Blog

Ideas and stories from my growth journey. Warning: If you are interested in a casual, comfortable life, this blog will be counterproductive for you.

How A Bad Grade Made Me A Better Man

My latest book (which launches in 2 weeks!) has the unusual title, How to Fail as a Leader. Partly, that’s tongue in cheek—I want you to succeed, of course. But partly it’s about the power of learning from our failures. Many of the greatest learning moments in my life were right after I failed. Tweet This

sad man

For example, I have a vivid memory of sitting at my desk in my college dorm room, staring at a paper with my first truly bad grade at the end of a class. I was valedictorian of my high school and I planned to repeat those grades in college. Despite my diligence to play Axis & Allies (epic war board game) at least once a week, I somehow hadn’t gotten perfect grades.

I remember leaning forward in my chair, looking closely at the paper one more time, thinking, “What do I do now?” My dream for perfect college grades was over. Permanently. And I still had three and a half years to go. I had failed already.

Then I heard God’s voice in the quiet of my heart: “Why do you like yourself?”

My answer changed my life. In the pain of that moment, I realized that I had depended on being smart to like myself. And I used grades to validate that I was smart enough to be worth liking. In that moment I realized how dangerous and unhealthy it was to depend on perfect grades in order to like myself.

For the first time in my life, I released myself from the pressure of being perfect in school. Thankfully, I didn’t stop trying to do well in my classes. I even learned how to study better (not that I stopped playing board games).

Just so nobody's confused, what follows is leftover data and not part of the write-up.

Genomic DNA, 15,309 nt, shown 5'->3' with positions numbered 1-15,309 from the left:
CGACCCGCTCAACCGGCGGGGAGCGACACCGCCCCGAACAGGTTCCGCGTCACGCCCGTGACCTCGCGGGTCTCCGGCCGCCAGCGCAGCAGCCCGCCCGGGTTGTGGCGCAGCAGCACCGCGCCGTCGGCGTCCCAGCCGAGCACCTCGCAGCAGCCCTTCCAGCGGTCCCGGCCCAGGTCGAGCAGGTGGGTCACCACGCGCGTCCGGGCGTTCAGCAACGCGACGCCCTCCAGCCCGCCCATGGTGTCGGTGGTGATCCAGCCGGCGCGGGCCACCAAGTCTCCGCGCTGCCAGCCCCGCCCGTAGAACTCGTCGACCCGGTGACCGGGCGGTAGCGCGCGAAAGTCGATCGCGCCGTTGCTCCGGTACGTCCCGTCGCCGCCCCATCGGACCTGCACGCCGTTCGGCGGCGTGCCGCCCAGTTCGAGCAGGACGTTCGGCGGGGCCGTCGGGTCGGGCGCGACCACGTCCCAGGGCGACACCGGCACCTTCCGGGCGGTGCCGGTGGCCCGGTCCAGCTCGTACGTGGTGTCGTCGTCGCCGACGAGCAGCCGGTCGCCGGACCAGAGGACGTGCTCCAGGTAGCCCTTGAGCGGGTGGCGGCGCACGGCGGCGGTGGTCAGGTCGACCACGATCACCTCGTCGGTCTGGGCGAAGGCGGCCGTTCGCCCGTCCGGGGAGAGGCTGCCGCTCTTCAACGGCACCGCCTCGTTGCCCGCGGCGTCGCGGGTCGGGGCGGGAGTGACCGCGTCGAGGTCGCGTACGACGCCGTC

Over the years I’ve come back to this question again and again, each time uncovering another aspect of my identity that needed adjustment. Failure has often been the catalyst.

And now I’m asking you: Why do you you like yourself?

In the game of life it’s a good idea to have a few early losses, which relieves you of the pressure of trying to maintain an undefeated season. ~Bill Vaughan Tweet This

photo credit: Sad Man via photopin (license)

Scott WozniakHow A Bad Grade Made Me A Better Man
Share this post

2 comments

Join the conversation
  • Thomas Nolfa - April 11, 2016 reply

    I used to always say I’d rather be ignorant and win all the time than learn from my loses/ mistakes. But that was before I truly appreciated God’s role in my life. Not that I always thank God for my failures but I’ve come to realize that life is about thy will be done, not my will be done.

    Scott Wozniak - April 11, 2016 reply

    Yes! True success is defined by who you become, not what you accomplish. Put another way, growing yourself is one of your most important projects.

Join the conversation